Black Sheep Best Bitter (3.8%)
Maris Otter pale malt and wheat. Challenger, Fuggles and Progress hops. Bronze coloured beer with a big spicy Fuggles aroma with rich, creamy malt and vinous fruit notes. Bitter hops and creamy malt combine in the mouth with a solid underpinning of tart fruit. The finish is long, dry and bitter but balanced by biscuit malt and tangy fruit.
Black Sheep Ale (4.4%)
Maris Otter pale malt and crystal malt. Challenger, Goldings and Progress hops. Pale bronze beer with a spicy and grassy hop aroma balanced by fresh “crisp bread” malt and bitter orange fruit. Intensely bitter hops build in the mouth but they are balanced by creamy malt and tart fruit. The finish is bitter with spicy hop notes, along with juicy malt and orange fruit.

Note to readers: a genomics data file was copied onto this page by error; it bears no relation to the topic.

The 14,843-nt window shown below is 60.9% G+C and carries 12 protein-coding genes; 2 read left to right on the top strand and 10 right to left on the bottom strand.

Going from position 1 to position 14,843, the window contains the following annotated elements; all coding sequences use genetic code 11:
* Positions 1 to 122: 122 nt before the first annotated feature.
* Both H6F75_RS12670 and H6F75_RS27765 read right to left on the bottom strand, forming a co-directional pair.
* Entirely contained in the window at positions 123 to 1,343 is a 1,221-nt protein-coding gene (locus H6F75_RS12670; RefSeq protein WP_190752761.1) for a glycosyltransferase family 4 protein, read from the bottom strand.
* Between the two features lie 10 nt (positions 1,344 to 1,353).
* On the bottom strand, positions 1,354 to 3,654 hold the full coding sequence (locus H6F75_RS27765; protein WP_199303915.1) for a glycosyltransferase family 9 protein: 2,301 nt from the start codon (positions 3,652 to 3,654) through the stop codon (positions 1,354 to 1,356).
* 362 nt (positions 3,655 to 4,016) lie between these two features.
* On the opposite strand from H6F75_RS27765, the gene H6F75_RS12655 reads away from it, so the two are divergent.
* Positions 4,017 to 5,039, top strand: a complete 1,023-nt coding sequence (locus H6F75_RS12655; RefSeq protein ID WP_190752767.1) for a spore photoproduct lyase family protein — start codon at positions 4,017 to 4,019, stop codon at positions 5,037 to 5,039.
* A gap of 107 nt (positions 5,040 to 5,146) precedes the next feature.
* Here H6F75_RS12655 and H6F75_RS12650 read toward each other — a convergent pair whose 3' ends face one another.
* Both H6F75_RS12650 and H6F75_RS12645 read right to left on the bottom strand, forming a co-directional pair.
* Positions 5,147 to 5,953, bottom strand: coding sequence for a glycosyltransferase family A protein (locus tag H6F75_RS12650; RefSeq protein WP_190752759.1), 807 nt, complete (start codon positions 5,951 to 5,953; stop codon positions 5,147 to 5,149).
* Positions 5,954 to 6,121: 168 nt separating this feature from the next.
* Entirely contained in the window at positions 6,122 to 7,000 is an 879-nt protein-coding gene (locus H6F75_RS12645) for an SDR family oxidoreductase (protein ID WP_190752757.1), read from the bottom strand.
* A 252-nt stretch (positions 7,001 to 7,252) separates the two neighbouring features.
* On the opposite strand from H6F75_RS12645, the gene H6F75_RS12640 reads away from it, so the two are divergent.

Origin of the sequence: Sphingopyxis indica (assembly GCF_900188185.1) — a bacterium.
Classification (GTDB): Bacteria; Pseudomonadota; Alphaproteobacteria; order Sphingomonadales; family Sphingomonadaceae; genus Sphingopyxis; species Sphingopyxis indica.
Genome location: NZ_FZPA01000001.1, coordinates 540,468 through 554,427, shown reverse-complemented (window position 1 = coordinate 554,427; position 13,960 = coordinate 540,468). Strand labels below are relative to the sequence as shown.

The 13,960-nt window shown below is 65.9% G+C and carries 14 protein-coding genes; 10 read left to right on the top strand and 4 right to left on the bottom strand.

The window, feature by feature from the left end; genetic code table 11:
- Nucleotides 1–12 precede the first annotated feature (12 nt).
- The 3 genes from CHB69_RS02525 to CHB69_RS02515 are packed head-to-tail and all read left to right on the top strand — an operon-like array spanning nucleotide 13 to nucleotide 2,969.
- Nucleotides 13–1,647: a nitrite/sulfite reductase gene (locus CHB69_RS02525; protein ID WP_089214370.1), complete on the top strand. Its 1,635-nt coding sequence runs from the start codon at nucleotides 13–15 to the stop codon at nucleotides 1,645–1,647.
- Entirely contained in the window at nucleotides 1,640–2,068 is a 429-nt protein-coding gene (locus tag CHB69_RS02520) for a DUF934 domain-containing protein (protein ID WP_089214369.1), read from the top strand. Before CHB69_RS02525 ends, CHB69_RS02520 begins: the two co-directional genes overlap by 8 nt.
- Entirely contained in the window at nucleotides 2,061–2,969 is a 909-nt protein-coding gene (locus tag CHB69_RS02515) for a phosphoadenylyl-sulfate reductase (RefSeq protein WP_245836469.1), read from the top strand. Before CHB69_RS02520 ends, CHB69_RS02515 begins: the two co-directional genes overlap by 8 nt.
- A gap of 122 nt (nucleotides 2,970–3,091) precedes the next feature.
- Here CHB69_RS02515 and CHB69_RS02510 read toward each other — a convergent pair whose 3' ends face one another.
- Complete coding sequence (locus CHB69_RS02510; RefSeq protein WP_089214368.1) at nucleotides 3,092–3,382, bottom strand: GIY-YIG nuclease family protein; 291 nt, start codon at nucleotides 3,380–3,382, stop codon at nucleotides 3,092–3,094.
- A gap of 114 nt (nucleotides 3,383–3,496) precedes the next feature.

Black Sheep Golden Sheep (4.7%)
Maris Otter pale malt and wheat. Challenger and First Gold hops. Pale bronze beer with pine needle hop resins on the aroma, sherbet lemon fruit and rich toasted, smoky malt. Pungent bitter hops kick dominate the palate with tart lemon fruit and biscuit malt. Creamy malt, sharp citrus fruit and piny hops combine in the quenching finish.
Black Sheep Yorkshire Square Ale (5%)
Maris Otter pale malt, wheat and Demerara sugar. Goldings hops. In the 19th century, when sugar plantations in the Caribbean were owned by British planters, Demerara sugar was widely used by Yorkshire brewers. The use of sugar recalls that period and also celebrates the aromas and flavours created by Yorkshire Squares. The beer has a pale copper colour, with piny hop resins, tart gooseberry fruit and cracker-like malt on the nose. Bitter, tangy hops, continuing gooseberry fruit and juicy malt fill the mouth. The luscious finish has rich sappy malt, piny hops and bittersweet fruit.